Saturday, December 17, 2005

The Czar of All America

Is it an accident that he is portrayed in front of a picture that looks like a lone cowboy? He seems to have taken the role of the lone cowboy, fighting evil all on his own, without the support or protection of laws. Too bad that he's the president of the country and can't do that sort of thing. Well, I think that he can't do it, but he thinks that he can do whatever the hell he wants to:

President Bush acknowledged on Saturday that he had ordered the National Security Agency to conduct an electronic eavesdropping program in the United States without first obtaining warrants, and said he would continue the highly classified program because it was "a vital tool in our war against the terrorists."

In an unusual step, Mr. Bush delivered a live weekly radio address from the White House in which he defended his action as "fully consistent with my constitutional responsibilities and authorities." He also lashed out at senators - both Democrats and Republicans - who voted on Friday to block the reauthorization of the USA Patriot Act, which expanded the president's power to conduct surveillance, with warrants, in the aftermath of the Sept. 11 attacks.

The revelation that Mr. Bush had secretly instructed the security agency to intercept the communications of Americans and suspected terrorists inside the United States, without first obtaining warrants from a secret court that oversees intelligence matters, was cited by several senators as a reason for their vote.

"In the war on terror, we cannot afford to be without this law for a single moment," Mr. Bush said forcefully from behind a lectern in the Roosevelt Room, next to the Oval Office. The White House invited cameras in, guaranteeing television coverage.

We cannot afford to be without "this" law for a single moment, but the president can decide to dispense with other laws at his own convenience. Like in ordering people within the United States to be wiretapped/wiretrapped without a court order. The laws are for the little people, it seems.

Bush's strategy is the expected one: He will simply deny having done anything wrong. He will raise the specter of fear and terror and he will argue that 911 changed everything. This country is now a playground for George Bush and whatever he says must be. The Russian czars ruled like that. But even they didn't have the right to keep the country in a war indefinitely as an excuse for the suspension of various civil rights, and it seems, the suspension of reality.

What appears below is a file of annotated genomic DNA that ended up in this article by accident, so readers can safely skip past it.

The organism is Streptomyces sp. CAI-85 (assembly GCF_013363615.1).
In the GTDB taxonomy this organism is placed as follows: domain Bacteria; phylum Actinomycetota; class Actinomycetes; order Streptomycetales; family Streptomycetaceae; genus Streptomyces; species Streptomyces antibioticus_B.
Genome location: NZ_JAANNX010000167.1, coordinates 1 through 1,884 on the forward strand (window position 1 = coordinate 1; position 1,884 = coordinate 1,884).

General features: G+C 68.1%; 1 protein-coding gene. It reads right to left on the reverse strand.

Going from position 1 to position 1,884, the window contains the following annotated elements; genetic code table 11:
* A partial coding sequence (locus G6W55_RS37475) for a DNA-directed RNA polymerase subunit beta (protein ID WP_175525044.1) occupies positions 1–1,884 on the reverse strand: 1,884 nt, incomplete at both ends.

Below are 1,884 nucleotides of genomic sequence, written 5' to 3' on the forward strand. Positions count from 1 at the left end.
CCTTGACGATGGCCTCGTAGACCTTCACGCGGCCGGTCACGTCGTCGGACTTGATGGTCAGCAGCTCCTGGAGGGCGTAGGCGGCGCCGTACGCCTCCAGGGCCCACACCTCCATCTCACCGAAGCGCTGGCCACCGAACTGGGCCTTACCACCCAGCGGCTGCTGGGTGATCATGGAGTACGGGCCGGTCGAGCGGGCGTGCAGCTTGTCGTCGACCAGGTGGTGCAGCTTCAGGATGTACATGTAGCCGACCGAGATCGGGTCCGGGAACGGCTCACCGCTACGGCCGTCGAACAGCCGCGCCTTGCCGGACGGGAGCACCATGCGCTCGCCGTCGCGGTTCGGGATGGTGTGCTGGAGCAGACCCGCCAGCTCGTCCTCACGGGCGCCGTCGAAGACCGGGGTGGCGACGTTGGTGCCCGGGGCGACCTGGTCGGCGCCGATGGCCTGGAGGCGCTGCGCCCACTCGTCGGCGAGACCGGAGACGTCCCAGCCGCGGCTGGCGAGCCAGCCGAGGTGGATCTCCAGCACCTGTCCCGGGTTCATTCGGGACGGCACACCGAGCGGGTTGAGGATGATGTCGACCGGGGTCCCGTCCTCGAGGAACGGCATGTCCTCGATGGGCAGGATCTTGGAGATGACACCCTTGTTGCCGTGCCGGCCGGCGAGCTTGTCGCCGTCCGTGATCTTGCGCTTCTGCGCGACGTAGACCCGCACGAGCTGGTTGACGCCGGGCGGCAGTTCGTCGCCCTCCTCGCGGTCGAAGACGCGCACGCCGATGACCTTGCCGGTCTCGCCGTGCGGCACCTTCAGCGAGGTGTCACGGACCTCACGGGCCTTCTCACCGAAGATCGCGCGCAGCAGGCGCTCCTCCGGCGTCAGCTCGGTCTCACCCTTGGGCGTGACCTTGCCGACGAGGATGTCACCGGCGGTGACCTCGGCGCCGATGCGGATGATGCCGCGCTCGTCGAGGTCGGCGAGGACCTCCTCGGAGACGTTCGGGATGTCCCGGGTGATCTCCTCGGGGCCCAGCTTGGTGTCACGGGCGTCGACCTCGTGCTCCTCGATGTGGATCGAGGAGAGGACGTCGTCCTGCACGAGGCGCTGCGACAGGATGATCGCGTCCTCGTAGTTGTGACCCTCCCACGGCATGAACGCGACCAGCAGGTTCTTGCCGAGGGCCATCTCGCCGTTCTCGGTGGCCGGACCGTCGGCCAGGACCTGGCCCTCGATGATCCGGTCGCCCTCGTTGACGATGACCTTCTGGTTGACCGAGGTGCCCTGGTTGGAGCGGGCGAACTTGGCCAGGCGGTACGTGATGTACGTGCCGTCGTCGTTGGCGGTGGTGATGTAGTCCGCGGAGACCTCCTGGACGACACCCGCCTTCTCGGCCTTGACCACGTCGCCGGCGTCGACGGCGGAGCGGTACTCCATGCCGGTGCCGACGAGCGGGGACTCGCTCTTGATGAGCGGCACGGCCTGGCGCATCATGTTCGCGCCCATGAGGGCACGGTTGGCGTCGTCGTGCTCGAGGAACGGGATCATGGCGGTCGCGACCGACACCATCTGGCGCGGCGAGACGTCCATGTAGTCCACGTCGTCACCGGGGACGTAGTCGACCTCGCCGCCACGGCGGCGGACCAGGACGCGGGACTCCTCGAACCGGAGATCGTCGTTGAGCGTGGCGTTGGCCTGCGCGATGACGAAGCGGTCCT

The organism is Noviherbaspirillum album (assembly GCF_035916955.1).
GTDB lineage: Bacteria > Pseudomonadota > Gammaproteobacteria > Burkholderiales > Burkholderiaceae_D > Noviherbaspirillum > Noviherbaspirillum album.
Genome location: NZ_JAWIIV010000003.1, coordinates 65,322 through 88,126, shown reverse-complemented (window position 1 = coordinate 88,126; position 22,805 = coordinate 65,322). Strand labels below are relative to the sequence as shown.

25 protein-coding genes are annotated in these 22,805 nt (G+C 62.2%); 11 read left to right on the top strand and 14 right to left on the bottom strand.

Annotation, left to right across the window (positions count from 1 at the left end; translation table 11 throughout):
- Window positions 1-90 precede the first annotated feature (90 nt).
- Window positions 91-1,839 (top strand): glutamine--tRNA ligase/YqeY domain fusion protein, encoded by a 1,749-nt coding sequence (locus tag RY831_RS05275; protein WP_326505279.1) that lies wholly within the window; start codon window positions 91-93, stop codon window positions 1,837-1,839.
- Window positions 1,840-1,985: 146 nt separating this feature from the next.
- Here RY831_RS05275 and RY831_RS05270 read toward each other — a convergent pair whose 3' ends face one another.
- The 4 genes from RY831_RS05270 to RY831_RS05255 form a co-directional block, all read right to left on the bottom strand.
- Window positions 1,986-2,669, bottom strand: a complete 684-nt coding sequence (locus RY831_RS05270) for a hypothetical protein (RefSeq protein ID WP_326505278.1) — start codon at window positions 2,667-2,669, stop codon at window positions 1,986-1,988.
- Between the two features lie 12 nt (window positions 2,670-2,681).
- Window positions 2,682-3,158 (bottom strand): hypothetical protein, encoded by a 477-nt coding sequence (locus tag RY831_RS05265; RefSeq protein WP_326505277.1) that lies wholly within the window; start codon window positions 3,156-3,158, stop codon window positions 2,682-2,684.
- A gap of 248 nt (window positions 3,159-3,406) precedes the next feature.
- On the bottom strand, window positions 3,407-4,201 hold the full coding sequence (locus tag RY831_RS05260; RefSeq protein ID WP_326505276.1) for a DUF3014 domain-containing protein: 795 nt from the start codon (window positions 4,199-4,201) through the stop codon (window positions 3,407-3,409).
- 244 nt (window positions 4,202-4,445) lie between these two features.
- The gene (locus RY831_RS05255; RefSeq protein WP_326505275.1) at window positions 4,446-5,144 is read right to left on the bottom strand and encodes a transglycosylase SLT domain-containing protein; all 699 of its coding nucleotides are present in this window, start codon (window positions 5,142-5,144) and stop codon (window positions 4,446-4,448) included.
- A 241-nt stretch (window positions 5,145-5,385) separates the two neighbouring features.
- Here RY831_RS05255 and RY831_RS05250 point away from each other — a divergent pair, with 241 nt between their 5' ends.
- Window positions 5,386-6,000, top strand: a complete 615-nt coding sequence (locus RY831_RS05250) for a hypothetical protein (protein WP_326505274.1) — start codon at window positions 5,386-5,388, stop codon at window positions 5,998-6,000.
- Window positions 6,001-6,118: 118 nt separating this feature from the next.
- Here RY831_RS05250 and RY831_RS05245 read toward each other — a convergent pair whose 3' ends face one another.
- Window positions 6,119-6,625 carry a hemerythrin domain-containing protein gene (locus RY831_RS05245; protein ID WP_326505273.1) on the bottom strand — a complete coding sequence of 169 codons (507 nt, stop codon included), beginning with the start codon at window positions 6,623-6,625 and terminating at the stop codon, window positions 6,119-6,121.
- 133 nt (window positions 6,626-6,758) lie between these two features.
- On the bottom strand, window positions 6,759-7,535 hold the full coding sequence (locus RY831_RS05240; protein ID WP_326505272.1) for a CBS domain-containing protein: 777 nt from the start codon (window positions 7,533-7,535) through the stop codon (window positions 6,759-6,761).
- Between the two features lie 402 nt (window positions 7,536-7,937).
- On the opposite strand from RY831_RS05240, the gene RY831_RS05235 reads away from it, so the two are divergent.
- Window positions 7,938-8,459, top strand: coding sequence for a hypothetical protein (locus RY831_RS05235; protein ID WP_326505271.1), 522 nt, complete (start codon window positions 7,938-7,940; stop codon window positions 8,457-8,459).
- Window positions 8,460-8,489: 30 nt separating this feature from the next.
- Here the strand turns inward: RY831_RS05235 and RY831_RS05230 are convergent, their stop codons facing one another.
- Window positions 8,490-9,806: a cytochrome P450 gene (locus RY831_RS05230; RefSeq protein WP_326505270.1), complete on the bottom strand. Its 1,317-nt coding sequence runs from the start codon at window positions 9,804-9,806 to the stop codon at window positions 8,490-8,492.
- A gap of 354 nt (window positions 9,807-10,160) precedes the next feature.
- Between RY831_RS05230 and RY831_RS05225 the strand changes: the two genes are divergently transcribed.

For what Bush did was indeed wrong:

But, by ordering the wiretaps directly, Bush may have violated laws requiring the secret Foreign Intelligence Surveillance Court to sign off on intelligence surveillance on American soil.

People within the borders of the U.S. are typically protected from this kind of government activity by the Fourth Amendment, which reads in part: "The right of the people to be secure in their persons, houses, papers, and effects, against unreasonable searches and seizures, shall not be violated, and no warrants shall issue, but upon probable cause, supported by oath or affirmation ..."

The nation's largest civil liberties group flatly labeled the program illegal.

"Eavesdropping on conversations of U.S citizens and others in the United States without a court order and without complying with the procedures of the Foreign Intelligence Surveillance Act is both illegal and unconstitutional," said Caroline Fredrickson, director of the American Civil Liberties Union's Washington Legislative Office, in a written release. "The administration is claiming extraordinary presidential powers at the expense of civil liberties and is putting the president above the law," she said.

Fredrickson called on Attorney General Alberto Gonzalez to appoint a special prosecutor to look into the program and said that "Congress must investigate this report thoroughly."

One top Senator and member of Bush's own party vowed to do just that.

The wiretaps are "wrong, clearly and categorically wrong,'' said Sen. Arlen Specter, a Pennsylvania Republican, quoted in various wire reports.

Specter, who chairs the Judiciary Committee, promised that a Senate probe of Bush's actions will begin "as soon as we can get to it in the new year -- a very, very high priority item.''

And note that Bush could have used the existing laws to wiretap those with clear Al Queada connections by simply using the secret court orders. He didn't want to bother with that, because he is the czar of all America. And that is what is really frightening of this whole situation; not the terror or the fear but the good likelihood that our whole democracy, such as it is, but with some balances and checks built in, will be allowed to go down the drain of fear, terror and czarism.